Recovering from surgery, Boerne’s Cole Phillips awaits MLB draft

Still processing a career-changing moment, Cole Phillips signed dozens of autographs as always.

Phillips — Boerne’s right-handed pitcher and one of the top high school pitchers in the nation — didn’t turn down any of the youngsters who wanted his signature on their baseballs.

They knew they were in for greatness in Phillips, so projected to be a first-round pick in the Major League Baseball draft.

That trajectory dipped on March 29 when his right elbow exploded on a 1-2 slider in the third set of Boerne’s home game against Bandera.

“I felt like the Velcro had disconnected from my elbow — like it was tearing my arm,” said Phillips, a recent Boerne High graduate who signed with Arkansas in November.

His fingers tingled as the ball was released from his right hand.

“I tried to get rid of it, but I knew right away it was something big,” Phillips said.

Phillips pitched to another batter, throwing three sliders for a strikeout. Then he made his final exit from the mound as a high school player.

“I was very disappointed – not with myself, but just that my senior year was over,” Phillips said. “It really hit me when I sat down and said to the coach, ‘You have to warm someone up. I’m finished.'”

Phillips left the game after three perfect innings. He threw 30 pitches with 27 strikes.

“I’ve been a coach for a long time,” said Bill Merrell, who coached for 44 years, the last 13 with the Greyhounds. “I’ve never dealt with an arm like this, so we definitely weren’t going to ruin his arm.”

Although he did not receive an official medical diagnosis, Phillips knew he had pitched his last game as a Boerne Greyhound.

Yet he signed those autographs.

“It just shows his character and his morals and what a caring person he is,” said Gabe Herrera, one of Phillips’ teammates who recently graduated from Boerne. “He’s a great guy that everyone wants to be around. It didn’t surprise me at all, that’s what he did afterwards.

These kids didn’t know they would never see him again in high school.

“It wasn’t an embarrassment or anything like that,” Phillips said. “I was just disgusted. … When I was signing those baseballs, it was fun to laugh with them. … Even though it didn’t necessarily happen at the best time, it was kind of a positive during a difficult day.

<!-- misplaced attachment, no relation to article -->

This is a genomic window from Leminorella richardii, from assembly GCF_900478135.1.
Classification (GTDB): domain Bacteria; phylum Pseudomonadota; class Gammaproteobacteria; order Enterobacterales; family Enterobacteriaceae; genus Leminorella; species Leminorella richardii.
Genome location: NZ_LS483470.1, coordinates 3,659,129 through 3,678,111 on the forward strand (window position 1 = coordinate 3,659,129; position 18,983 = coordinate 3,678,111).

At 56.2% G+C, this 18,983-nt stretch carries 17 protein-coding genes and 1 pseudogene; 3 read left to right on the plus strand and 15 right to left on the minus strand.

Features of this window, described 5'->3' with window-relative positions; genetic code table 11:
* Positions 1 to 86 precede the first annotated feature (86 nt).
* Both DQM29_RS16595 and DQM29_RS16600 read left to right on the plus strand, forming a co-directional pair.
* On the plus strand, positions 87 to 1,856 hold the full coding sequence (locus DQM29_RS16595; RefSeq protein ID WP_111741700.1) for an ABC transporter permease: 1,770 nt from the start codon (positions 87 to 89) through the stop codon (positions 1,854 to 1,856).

The next day, Phillips was diagnosed with a tear in his ulnar collateral ligament. Nine days later in Houston, he had it fixed with Tommy John surgery.


Phillips was already heading in a good direction when he signed with Arkansas in November.

At that time, the professional scouts were calling. His baseball future was bright and clear.

Phillips’ fastball was consistent in the mid-’90s during fall showcases.

These calls have come in droves as the 2022 season approaches.

“For a while, I was really important,” Merrell said. “I was getting calls every day.”

These scouts wanted to know every time he was going to throw – a bullpen session, a practice, a scrimmage and games. Merrell mapped it and sent that information.

More than 35 scouts showed up for Boerne’s first scrimmage – a Feb. 8 game against Uvalde. Interest intensified as his fastball speed increased.

“It was something special and crazy to see all these scouts,” Herrera said. “It seemed endless to see all these scouts here. … I always knew (Phillips) was so good, but when you see all the scouts, it was pretty eye-opening.

Phillips was undeterred by all the extra attention. The velocity of his fastball kept climbing. He threw a consistent record 90 early in the season.

Phillips hit 101 mph four times on March 10 in a 5-0 win over Corpus Christi Ray at a tournament in Victoria.